1. Pets must be vaccinated every single year.
FALSE! Contrary to popular belief this is not true!
Once you’ve gone through the process of getting your pet their puppy/kitty vaccines or their initial vaccines then there’s no need for them to be re-vaccinated every year afterwards. There is a wealth of research that supports this and even goes as far as stating that just a single vaccination can provide years if not lifelong immunity. There are some who believe that continuously vaccinating your pet will provide a stronger and/or longer immunity and that is also not the case. Constant vaccination instead tacks on the immune system essentially making it weaker and more susceptible to a host of problems such as allergies, autoimmune diseases, arthritis, tumors, seizures and more. You can go as far as saying that pet vaccines are virtually the same as human vaccines in the sense that humans don’t need to be re-vaccinated every year either so then why would your pet?
Also, it isn’t recommended to vaccinate for Boredetella, Corona, Lepto and Lyme disease unless these diseases are endemic locally or at a specific kennel.
2. Vaccines are extremely safe.
Vaccines are not extremely safe and there is always a risk when it comes to vaccinating your pet. You never know if your pet may have some sort of allergic reaction to the vaccine or worse if he/she may die because of them. As stated above your pet may become more susceptible to a plethora of problems if their immune system is constantly being bombarded.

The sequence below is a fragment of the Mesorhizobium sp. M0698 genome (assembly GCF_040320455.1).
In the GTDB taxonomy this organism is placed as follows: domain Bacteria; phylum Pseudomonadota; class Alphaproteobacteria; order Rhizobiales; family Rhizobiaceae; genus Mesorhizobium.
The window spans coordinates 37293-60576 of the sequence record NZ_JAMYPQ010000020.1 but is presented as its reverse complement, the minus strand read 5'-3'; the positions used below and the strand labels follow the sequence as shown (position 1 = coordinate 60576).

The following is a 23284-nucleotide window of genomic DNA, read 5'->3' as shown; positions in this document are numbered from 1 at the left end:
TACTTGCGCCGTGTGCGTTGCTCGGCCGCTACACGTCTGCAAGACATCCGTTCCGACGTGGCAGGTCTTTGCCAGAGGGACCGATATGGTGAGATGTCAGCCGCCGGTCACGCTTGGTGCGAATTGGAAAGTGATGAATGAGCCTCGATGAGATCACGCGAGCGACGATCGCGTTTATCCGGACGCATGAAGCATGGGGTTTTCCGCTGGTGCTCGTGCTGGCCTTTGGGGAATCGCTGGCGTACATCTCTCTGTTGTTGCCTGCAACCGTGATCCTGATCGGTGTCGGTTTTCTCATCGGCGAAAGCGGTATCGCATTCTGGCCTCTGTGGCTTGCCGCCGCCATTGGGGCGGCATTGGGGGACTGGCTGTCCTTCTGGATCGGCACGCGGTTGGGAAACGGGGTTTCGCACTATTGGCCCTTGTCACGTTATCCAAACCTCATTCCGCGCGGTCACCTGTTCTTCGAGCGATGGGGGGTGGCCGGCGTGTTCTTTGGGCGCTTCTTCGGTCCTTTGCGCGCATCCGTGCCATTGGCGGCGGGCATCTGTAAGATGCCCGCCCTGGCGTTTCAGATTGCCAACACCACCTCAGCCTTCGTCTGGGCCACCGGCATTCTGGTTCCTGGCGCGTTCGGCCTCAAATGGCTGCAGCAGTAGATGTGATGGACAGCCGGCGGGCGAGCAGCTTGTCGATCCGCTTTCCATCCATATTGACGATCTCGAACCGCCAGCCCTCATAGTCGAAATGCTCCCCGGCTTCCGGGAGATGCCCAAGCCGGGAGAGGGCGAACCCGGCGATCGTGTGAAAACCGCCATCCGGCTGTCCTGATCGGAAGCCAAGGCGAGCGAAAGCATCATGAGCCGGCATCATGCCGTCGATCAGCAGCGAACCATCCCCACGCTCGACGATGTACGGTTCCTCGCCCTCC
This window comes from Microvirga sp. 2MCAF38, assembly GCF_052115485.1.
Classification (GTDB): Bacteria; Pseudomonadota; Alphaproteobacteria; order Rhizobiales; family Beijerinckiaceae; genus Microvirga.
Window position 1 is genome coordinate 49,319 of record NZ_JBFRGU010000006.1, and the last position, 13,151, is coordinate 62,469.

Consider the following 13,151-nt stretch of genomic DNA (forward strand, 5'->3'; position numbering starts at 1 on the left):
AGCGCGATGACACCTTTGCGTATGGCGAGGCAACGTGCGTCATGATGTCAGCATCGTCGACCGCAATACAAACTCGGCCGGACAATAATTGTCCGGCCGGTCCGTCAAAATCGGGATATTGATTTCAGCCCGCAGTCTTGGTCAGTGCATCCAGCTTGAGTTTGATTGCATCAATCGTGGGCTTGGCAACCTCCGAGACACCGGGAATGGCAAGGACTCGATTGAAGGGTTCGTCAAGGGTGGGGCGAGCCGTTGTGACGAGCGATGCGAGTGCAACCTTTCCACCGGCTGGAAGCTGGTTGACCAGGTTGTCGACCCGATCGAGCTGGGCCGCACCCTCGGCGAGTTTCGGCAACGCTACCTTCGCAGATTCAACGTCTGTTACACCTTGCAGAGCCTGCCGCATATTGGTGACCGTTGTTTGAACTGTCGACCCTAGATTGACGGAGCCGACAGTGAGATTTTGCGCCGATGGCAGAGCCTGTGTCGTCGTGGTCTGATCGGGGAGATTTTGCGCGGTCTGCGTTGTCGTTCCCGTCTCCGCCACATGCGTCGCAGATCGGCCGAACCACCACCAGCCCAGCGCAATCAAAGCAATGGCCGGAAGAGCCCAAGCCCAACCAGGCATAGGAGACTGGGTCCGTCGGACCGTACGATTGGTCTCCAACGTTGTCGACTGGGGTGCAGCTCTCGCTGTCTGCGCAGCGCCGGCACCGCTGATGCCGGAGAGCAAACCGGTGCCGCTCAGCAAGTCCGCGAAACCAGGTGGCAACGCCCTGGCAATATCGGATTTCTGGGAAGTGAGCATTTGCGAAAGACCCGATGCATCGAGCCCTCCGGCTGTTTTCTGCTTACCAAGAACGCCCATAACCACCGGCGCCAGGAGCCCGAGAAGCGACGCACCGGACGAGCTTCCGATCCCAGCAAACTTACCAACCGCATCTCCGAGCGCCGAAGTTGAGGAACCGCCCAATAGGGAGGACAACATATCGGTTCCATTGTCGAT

This is especially important to note if you booster your pet regularly whether it be every 6 months or 1-3 years.
3. My veterinarian knows best.
Your veterinarian may not always knows what’s best for your pet. One of two things may come into play in regards to your pets vaccines: 1) your vet may not be up to date on the literature and may not know the many risks of vaccinating so frequently or 2) your vet may be up to date with the literature but may still choose to vaccinate frequently.
Some veterinarians out there are very much “old school” so they don’t always follow up with changing trends and schedules when it pertains to certain aspects of their practice one of those being vaccines. Whereas other veterinarians do their research and know what is up to date but yet choose not to change their practices. (These are the ones you should be most concerned about.)
One important thing to note about vaccines and the pharmaceutical industry is that veterinarians (and in turn the pharmaceutical companies) make a significant amount of revenue from vaccinating pets every single year. Quoted from an article from Dr.Karen Becker over at Mercola Healthy Pets:
“Estimates are that removing the one-year rabies vaccination/office visit for dogs alone could reduce a veterinarian’s income from $87,000 to $25,000. And this example involves just one variety of one vaccine, and only dogs.”
With that in mind now you can see how this can very lucrative to a practice that chooses to do it.
How often do you vaccinate your pet? Or do you not vaccinate them at all?